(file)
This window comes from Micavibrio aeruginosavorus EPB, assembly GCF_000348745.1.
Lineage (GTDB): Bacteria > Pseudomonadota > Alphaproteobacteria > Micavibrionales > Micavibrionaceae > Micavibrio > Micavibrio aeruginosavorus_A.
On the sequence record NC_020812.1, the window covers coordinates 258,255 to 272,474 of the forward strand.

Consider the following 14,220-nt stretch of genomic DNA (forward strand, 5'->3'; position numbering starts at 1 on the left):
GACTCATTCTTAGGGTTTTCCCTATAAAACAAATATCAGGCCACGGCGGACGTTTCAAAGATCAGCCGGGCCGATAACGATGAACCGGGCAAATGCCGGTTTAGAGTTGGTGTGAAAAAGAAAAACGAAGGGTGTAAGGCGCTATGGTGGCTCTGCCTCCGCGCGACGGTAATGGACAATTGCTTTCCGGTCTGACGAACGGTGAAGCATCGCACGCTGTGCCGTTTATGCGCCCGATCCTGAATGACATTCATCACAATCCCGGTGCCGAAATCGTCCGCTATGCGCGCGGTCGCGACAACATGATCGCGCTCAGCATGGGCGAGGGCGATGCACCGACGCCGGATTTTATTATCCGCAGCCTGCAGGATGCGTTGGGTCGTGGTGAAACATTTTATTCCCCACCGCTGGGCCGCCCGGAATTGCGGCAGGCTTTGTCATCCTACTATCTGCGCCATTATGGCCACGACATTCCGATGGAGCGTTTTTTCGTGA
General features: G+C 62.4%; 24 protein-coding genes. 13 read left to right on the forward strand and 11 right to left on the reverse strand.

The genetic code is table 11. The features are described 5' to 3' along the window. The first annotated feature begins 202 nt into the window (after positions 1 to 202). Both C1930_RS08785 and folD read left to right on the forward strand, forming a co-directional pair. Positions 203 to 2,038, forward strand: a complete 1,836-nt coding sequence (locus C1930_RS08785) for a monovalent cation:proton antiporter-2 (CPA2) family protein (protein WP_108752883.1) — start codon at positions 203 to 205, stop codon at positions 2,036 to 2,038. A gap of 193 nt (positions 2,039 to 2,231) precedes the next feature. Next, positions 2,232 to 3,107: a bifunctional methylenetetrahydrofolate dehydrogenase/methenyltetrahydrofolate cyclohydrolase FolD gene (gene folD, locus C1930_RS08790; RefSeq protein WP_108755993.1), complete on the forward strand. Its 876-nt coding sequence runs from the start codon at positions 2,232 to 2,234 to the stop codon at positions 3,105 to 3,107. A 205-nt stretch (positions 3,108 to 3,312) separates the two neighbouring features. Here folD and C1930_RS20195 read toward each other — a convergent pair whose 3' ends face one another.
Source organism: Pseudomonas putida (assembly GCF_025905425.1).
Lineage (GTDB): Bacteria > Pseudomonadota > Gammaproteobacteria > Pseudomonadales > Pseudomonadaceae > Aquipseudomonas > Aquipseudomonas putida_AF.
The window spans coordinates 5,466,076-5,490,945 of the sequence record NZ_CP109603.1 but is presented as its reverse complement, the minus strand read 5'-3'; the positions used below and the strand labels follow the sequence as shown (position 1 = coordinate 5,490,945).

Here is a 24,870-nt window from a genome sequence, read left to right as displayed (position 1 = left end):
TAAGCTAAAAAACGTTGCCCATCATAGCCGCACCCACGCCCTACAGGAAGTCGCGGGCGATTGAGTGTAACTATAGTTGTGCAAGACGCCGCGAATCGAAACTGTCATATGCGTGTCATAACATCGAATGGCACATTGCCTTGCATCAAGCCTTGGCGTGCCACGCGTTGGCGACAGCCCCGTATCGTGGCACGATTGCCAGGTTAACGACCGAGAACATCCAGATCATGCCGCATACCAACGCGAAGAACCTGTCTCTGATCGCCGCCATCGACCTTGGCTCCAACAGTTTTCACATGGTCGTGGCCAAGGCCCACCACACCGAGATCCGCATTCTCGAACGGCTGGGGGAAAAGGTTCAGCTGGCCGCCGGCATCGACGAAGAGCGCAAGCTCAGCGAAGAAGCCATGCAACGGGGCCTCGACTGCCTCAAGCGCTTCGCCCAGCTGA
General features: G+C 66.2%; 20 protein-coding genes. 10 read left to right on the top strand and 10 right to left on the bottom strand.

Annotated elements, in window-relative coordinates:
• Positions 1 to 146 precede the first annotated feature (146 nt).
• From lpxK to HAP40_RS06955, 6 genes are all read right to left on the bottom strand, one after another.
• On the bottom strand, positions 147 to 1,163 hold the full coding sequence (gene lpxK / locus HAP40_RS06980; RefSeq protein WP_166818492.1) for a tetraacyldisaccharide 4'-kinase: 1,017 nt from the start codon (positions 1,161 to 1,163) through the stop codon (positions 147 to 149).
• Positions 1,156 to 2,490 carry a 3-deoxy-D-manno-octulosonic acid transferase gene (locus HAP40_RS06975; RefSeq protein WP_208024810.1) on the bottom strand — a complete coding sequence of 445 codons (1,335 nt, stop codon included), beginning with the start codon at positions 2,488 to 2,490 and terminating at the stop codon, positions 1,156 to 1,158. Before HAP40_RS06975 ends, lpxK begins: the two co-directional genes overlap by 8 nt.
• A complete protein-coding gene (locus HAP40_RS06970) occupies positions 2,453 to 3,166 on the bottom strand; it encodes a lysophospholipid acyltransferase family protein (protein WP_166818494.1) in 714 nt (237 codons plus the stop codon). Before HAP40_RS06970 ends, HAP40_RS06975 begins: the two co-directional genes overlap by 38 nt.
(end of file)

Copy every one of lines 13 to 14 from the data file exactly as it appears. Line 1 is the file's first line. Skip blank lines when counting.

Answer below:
General features: G+C 66.2%; 20 protein-coding genes. 10 read left to right on the top strand and 10 right to left on the bottom strand.

Annotated elements, in window-relative coordinates: